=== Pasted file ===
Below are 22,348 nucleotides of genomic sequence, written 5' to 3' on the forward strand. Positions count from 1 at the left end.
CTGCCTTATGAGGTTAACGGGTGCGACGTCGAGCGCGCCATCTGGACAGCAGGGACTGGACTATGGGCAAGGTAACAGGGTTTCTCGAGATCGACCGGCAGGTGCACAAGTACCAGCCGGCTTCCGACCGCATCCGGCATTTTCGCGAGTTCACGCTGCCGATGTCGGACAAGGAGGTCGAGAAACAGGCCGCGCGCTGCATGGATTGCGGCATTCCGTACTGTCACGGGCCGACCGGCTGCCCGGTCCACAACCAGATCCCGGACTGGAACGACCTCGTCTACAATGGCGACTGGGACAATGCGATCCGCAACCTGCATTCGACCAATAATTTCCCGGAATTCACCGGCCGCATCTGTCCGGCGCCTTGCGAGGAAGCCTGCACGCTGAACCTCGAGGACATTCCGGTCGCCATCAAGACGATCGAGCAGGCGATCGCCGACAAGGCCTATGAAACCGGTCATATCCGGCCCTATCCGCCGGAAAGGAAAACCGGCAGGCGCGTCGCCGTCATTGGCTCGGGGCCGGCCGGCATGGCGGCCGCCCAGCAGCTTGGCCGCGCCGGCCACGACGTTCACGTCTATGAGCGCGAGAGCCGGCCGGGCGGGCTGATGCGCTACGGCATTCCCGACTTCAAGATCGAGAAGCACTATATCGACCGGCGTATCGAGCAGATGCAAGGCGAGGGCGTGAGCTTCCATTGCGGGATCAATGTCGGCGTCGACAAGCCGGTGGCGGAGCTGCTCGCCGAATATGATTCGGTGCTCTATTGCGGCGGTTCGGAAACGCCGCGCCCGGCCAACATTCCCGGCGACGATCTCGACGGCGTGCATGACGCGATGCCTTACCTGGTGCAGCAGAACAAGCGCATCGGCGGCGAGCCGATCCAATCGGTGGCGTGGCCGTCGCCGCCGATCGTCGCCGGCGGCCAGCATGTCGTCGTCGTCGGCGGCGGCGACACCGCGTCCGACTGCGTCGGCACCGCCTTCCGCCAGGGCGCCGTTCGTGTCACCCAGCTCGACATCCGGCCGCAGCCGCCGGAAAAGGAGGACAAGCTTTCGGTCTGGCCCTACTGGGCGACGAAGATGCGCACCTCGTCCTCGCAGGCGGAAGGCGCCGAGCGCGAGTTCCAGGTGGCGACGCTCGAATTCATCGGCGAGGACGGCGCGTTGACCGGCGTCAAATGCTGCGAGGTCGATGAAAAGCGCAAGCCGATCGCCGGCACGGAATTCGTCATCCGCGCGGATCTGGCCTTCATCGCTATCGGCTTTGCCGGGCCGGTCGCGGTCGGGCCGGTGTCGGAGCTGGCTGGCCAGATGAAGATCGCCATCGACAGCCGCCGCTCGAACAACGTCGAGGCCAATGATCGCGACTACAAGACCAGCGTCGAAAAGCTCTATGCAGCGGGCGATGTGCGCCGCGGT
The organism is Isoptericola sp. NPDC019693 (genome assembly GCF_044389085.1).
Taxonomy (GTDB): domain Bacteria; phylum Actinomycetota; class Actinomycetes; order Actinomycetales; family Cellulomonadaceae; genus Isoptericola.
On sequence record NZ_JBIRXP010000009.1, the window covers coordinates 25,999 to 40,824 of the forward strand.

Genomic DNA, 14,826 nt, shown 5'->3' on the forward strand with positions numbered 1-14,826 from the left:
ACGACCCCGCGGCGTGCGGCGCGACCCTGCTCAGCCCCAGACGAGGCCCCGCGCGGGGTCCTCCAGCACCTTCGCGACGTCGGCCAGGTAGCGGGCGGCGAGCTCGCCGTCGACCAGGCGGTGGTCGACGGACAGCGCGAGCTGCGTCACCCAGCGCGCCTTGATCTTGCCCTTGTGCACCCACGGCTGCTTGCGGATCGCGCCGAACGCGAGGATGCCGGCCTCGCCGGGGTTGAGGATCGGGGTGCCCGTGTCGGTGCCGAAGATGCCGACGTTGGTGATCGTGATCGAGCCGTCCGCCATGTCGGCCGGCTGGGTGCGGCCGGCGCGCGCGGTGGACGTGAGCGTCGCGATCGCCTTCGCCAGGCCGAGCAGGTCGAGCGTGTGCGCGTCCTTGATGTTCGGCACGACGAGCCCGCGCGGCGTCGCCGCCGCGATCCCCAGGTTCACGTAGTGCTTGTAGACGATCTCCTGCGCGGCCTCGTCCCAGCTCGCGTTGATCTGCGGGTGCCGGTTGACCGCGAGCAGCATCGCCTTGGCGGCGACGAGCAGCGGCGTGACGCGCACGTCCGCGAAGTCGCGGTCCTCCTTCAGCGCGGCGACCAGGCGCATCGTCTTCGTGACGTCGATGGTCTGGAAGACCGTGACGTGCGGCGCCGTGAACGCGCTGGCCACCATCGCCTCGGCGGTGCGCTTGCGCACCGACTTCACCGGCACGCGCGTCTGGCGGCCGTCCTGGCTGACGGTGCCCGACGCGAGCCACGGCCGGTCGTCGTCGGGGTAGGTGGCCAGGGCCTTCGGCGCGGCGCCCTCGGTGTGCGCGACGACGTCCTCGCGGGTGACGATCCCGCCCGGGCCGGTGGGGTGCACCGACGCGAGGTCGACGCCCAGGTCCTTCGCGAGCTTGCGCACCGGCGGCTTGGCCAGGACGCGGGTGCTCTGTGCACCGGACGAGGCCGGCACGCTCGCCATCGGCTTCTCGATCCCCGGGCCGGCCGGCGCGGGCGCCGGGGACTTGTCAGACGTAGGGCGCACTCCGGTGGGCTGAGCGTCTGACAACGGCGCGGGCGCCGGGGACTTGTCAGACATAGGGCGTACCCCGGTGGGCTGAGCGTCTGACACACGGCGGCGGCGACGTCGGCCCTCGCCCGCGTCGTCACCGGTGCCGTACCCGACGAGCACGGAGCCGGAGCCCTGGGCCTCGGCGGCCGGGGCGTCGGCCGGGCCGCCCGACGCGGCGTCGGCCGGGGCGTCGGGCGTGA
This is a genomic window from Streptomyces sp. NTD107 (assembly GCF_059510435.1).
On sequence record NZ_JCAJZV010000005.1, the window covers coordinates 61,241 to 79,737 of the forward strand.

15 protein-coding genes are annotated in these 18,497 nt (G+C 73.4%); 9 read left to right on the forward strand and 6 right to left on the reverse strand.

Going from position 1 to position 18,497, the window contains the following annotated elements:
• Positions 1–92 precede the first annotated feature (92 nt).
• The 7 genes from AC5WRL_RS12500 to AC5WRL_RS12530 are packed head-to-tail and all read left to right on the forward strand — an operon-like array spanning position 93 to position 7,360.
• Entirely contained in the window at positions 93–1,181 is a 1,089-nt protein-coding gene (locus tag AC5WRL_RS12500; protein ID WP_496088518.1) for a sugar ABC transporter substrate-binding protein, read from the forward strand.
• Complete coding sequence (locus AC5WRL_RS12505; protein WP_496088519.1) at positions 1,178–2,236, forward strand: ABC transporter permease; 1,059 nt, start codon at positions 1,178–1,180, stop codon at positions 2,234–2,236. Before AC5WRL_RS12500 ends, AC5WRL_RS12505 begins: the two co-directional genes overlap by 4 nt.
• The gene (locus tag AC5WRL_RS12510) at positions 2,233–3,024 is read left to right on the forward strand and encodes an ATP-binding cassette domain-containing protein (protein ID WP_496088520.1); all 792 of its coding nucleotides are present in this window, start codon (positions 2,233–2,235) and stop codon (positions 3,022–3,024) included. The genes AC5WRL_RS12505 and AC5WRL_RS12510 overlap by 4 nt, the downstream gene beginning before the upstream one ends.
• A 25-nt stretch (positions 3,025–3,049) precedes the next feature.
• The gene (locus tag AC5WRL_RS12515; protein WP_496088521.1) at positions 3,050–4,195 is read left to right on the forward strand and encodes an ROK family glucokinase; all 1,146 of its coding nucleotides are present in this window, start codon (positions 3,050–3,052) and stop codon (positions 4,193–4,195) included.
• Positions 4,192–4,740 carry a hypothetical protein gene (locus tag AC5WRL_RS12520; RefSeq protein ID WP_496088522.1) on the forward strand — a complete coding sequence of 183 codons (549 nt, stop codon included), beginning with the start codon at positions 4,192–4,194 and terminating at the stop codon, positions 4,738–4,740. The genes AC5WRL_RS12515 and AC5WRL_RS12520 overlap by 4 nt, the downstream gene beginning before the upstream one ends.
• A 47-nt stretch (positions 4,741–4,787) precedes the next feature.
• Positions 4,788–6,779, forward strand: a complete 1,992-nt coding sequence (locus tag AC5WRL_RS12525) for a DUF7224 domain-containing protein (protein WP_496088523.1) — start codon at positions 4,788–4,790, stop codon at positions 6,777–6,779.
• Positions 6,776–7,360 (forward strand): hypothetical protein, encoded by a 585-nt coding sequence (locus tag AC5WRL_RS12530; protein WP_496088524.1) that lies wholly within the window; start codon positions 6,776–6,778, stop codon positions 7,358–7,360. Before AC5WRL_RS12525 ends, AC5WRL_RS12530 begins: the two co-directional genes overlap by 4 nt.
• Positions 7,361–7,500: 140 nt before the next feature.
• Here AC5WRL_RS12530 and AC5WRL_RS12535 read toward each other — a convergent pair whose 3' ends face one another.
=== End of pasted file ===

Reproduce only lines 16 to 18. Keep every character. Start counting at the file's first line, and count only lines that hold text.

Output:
• The gene (locus tag AC5WRL_RS12510) at positions 2,233–3,024 is read left to right on the forward strand and encodes an ATP-binding cassette domain-containing protein (protein ID WP_496088520.1); all 792 of its coding nucleotides are present in this window, start codon (positions 2,233–2,235) and stop codon (positions 3,022–3,024) included. The genes AC5WRL_RS12505 and AC5WRL_RS12510 overlap by 4 nt, the downstream gene beginning before the upstream one ends.
• A 25-nt stretch (positions 3,025–3,049) precedes the next feature.
• The gene (locus tag AC5WRL_RS12515; protein WP_496088521.1) at positions 3,050–4,195 is read left to right on the forward strand and encodes an ROK family glucokinase; all 1,146 of its coding nucleotides are present in this window, start codon (positions 3,050–3,052) and stop codon (positions 4,193–4,195) included.